Colin Perry, Corporate Channel Marketing Manager focuses on the importance of oral health and the affects this can have on overall health and wellbeing.


Health and wellbeing is becoming an increasingly important priority among company decision makers, as they recognise the impact a healthy workforce has on motivation and performance. In a recent survey, over three-quarters1 of companies said they have a health and wellbeing strategy in place, the emphasis placed on physical and mental wellbeing, with only 56% of those companies supporting financial wellbeing. A key question for these company decision makers must surely be ‘what is an effective health and wellbeing strategy?’

There are multiple sources of information surrounding employees’ physical, mental and financial wellbeing and the benefits that can be offered to manage them.

Addressing overall general wellbeing is nothing new to Denplan as we are a firm believer in preventive oral healthcare and helping people understand the wider benefits of good oral health and being dentally fit.

More UK businesses are recognising that their wellbeing offering for their employees can be enriched by a dental plan. With ever increasing links being found between oral and general health1, dental is being pushed to the forefront when companies are selecting employee benefits and devising health and wellbeing strategies.


Denplan believes that prevention is better than cure and we continually seek to raise awareness of the importance of good oral health. Prevention isn’t just about tooth decay and gum disease as we see more and more research showing links between oral health and general wellbeing.

A regular check-up can help a dentist to spot the early signs of various serious conditions, one of the most vital being mouth cancer. Although not the most publicised cancer, each year mouth cancer claims more lives than testicular and cervical cancers combined, and the number of cases is increasing. In 2002, 4,500 mouth cancer cases were recorded in the UK. By 2012, this had increased to 7,300 cases reported2. That’s a 62% rise in just one decade.

The links between gum disease and various chronic conditions such as diabetes, stroke and heart disease are now also widely recognised1. Dental problems can also disrupt how people eat, their quality of sleep, performance at work as well as affect their emotional wellbeing.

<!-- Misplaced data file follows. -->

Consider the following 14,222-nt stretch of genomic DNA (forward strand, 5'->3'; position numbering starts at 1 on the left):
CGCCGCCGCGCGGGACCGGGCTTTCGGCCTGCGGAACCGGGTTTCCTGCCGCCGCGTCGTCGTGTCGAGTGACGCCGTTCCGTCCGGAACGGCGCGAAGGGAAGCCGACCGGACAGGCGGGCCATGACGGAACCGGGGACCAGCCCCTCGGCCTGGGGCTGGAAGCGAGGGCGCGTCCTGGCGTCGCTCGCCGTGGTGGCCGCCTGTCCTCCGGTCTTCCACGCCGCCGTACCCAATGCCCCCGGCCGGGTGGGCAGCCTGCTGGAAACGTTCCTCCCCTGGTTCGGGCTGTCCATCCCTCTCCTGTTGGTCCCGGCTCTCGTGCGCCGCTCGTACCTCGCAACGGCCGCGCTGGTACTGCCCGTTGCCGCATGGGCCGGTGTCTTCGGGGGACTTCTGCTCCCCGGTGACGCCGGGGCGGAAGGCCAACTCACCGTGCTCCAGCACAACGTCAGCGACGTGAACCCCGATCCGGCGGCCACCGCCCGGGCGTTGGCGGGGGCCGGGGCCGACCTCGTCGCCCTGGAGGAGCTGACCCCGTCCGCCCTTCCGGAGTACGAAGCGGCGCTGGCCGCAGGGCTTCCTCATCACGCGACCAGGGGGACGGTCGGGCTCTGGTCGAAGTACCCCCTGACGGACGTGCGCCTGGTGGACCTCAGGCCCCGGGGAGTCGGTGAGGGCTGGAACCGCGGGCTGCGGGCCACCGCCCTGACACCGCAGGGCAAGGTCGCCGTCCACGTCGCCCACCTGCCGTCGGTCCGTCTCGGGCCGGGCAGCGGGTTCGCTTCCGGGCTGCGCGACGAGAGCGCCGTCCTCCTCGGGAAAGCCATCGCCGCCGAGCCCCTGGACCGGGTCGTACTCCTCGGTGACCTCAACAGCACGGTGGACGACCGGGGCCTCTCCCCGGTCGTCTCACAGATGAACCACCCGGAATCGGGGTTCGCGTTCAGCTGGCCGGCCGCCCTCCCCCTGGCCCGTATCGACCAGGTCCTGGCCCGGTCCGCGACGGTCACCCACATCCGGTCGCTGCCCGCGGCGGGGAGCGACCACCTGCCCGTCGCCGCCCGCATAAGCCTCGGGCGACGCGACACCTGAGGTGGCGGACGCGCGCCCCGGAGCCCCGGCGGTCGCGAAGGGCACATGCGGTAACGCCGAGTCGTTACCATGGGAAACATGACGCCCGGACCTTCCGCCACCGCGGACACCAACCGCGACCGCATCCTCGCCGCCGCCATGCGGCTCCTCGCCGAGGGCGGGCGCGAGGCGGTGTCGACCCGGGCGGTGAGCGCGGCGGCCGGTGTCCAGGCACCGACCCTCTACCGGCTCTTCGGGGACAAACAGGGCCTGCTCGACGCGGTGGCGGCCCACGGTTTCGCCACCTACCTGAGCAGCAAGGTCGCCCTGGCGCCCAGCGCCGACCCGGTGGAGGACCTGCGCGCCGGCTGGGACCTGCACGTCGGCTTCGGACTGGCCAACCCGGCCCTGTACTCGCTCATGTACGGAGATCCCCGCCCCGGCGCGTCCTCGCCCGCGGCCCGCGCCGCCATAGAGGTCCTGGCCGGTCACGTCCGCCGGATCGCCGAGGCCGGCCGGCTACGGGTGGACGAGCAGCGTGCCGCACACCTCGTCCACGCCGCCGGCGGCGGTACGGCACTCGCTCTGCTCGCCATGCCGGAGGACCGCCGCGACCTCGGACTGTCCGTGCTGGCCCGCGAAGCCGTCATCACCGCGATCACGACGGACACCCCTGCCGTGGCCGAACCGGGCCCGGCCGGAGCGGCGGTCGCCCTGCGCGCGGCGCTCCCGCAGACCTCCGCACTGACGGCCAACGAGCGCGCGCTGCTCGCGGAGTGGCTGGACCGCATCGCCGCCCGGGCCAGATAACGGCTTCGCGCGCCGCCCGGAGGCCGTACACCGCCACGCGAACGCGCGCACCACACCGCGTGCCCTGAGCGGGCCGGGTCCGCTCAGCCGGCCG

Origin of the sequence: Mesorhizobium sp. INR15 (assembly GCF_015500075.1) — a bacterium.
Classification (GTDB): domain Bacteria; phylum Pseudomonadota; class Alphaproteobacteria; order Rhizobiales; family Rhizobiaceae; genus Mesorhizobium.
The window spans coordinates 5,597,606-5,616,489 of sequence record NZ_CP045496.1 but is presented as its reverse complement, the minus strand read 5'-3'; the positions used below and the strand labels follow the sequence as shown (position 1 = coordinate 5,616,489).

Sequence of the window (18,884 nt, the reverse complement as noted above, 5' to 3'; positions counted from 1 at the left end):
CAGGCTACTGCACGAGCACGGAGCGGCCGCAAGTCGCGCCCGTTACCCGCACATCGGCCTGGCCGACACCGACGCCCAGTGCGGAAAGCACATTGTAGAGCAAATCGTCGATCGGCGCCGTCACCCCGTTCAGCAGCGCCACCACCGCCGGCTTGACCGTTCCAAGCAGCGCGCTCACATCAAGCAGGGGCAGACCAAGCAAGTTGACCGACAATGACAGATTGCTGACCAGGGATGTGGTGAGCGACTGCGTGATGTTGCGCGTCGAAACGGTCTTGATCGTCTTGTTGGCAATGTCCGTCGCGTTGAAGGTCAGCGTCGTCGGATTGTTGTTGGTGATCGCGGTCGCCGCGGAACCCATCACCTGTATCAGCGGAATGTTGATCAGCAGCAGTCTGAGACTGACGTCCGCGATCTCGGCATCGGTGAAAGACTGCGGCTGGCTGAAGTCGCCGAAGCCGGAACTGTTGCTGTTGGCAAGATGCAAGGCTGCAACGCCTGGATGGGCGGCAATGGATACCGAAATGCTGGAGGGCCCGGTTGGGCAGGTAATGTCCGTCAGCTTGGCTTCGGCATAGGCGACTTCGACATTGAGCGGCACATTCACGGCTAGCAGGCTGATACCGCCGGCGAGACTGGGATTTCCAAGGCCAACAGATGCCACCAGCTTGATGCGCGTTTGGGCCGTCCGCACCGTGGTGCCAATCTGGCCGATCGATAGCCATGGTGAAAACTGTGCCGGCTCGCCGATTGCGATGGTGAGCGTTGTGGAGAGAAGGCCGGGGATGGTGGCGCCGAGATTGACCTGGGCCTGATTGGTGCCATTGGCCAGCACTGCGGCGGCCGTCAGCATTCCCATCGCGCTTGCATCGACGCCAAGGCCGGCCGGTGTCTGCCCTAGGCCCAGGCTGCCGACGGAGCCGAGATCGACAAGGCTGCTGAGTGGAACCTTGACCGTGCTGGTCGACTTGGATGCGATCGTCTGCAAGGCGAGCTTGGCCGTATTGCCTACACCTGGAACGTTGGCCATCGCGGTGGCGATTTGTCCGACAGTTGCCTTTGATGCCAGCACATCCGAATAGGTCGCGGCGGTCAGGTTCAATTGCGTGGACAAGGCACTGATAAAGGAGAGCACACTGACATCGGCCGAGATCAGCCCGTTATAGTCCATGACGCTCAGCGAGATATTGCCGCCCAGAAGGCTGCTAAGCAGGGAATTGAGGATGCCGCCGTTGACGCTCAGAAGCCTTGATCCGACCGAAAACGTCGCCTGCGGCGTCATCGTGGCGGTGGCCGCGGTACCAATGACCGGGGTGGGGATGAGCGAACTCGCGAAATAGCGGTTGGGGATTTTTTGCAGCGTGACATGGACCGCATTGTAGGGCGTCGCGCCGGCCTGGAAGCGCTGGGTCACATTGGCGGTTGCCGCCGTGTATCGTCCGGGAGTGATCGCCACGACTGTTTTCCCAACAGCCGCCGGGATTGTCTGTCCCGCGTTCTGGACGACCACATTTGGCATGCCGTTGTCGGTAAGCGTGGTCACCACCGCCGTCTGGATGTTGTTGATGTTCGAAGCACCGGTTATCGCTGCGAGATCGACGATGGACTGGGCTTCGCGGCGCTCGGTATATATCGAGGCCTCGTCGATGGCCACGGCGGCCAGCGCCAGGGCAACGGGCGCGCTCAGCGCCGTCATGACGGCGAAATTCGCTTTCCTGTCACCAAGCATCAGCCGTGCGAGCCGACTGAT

Unlike other medical professionals, dentists and dental nurses see ‘healthy’ patients every day. This gives them the opportunity to highlight the importance of prevention to reduce the risk of any longer-term problems later on in life.

Denplan supports health and wellbeing nationwide campaigns throughout the year and actively engages with our clients to arm them with as many facts delivered in a fun way to educate their employees on the benefits of good oral health.


Having healthy, happy employees who can regularly visit a dentist close to work can result in less time and money lost in staff absenteeism. What’s more, employees with a preventive benefit like a dental plan in place could also reduce a company’s PMI premiums.

According to a recent survey3, this year there has been a rise of 40% in dental plans being offered as an employee benefit.

A dental benefit not only supports the general wellbeing of staff and their families but also gives employees access to a benefit that can be utilised on a regular basis.

Providing easy access to preventive dental treatment and oral health advice should also encourage your staff to take more responsibility for their oral health, which in turn should positively influence their overall health and wellbeing.

31% of companies said that dental is valuable in enhancing employee wellbeing. Furthermore, 47% of employers said that a dental plan helps to manage staff absences and time taken off for sickness; 41% of companies that offer employees a dental plan say that dental insurance is the benefit they consider to be of most value to employees3.

For the full results, download your free copy (available from 30 April) at:

1 National Institute of Dental and Craniofacial Research; What Is the Relationship Between Oral Health and General Health and Well-being? (

March 2016


3 Denplan Corporate Decision Makers Survey 2016. The survey was carried out online. Total sample size was

2,650 adults. The figures have been weighted and are representative of all UK adults (aged 18+).